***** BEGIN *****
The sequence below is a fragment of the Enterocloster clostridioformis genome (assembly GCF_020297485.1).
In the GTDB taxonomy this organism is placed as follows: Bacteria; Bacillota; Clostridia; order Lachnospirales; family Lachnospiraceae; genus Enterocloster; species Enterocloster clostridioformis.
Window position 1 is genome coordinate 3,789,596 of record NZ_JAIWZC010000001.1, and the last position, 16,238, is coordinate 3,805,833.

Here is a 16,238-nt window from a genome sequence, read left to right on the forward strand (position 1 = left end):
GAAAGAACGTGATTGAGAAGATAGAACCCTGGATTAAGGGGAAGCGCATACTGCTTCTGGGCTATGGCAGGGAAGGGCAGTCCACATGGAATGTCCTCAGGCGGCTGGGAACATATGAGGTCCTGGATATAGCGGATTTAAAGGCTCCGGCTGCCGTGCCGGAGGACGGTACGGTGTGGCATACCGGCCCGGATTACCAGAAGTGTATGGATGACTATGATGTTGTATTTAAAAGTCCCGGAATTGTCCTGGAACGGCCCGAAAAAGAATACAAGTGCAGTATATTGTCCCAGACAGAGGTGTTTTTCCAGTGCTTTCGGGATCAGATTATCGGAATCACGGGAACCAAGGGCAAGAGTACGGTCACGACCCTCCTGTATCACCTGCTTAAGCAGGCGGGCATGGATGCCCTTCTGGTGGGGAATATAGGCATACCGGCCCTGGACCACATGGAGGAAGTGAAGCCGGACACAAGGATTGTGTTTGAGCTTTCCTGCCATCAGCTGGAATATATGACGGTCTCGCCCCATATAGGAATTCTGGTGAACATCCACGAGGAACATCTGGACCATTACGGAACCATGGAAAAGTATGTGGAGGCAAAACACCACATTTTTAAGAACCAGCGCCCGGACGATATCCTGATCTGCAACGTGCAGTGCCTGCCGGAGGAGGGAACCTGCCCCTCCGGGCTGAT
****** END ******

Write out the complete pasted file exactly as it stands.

The sequence below is a fragment of the Enterocloster clostridioformis genome (assembly GCF_020297485.1).
In the GTDB taxonomy this organism is placed as follows: Bacteria; Bacillota; Clostridia; order Lachnospirales; family Lachnospiraceae; genus Enterocloster; species Enterocloster clostridioformis.
Window position 1 is genome coordinate 3,789,596 of record NZ_JAIWZC010000001.1, and the last position, 16,238, is coordinate 3,805,833.

Here is a 16,238-nt window from a genome sequence, read left to right on the forward strand (position 1 = left end):
GAAAGAACGTGATTGAGAAGATAGAACCCTGGATTAAGGGGAAGCGCATACTGCTTCTGGGCTATGGCAGGGAAGGGCAGTCCACATGGAATGTCCTCAGGCGGCTGGGAACATATGAGGTCCTGGATATAGCGGATTTAAAGGCTCCGGCTGCCGTGCCGGAGGACGGTACGGTGTGGCATACCGGCCCGGATTACCAGAAGTGTATGGATGACTATGATGTTGTATTTAAAAGTCCCGGAATTGTCCTGGAACGGCCCGAAAAAGAATACAAGTGCAGTATATTGTCCCAGACAGAGGTGTTTTTCCAGTGCTTTCGGGATCAGATTATCGGAATCACGGGAACCAAGGGCAAGAGTACGGTCACGACCCTCCTGTATCACCTGCTTAAGCAGGCGGGCATGGATGCCCTTCTGGTGGGGAATATAGGCATACCGGCCCTGGACCACATGGAGGAAGTGAAGCCGGACACAAGGATTGTGTTTGAGCTTTCCTGCCATCAGCTGGAATATATGACGGTCTCGCCCCATATAGGAATTCTGGTGAACATCCACGAGGAACATCTGGACCATTACGGAACCATGGAAAAGTATGTGGAGGCAAAACACCACATTTTTAAGAACCAGCGCCCGGACGATATCCTGATCTGCAACGTGCAGTGCCTGCCGGAGGAGGGAACCTGCCCCTCCGGGCTGAT